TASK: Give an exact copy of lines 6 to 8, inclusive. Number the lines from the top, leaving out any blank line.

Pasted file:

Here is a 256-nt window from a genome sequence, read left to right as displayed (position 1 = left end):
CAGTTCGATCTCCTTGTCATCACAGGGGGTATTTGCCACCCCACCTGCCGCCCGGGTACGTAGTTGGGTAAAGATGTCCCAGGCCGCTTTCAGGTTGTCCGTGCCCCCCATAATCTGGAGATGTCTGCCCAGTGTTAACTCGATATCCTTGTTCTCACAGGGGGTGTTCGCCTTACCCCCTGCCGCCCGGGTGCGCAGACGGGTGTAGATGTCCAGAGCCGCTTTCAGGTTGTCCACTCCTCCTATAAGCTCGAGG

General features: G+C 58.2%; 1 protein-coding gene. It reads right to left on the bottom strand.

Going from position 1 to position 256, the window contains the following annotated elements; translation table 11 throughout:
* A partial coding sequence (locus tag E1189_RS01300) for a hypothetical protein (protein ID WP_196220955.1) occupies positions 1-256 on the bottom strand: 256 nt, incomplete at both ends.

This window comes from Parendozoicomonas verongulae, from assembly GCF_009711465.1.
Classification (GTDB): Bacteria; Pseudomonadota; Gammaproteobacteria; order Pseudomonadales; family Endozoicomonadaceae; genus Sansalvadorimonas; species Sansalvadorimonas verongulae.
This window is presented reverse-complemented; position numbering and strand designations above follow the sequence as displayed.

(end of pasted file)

This window comes from Parendozoicomonas verongulae, from assembly GCF_009711465.1.
Classification (GTDB): Bacteria; Pseudomonadota; Gammaproteobacteria; order Pseudomonadales; family Endozoicomonadaceae; genus Sansalvadorimonas; species Sansalvadorimonas verongulae.
This window is presented reverse-complemented; position numbering and strand designations above follow the sequence as displayed.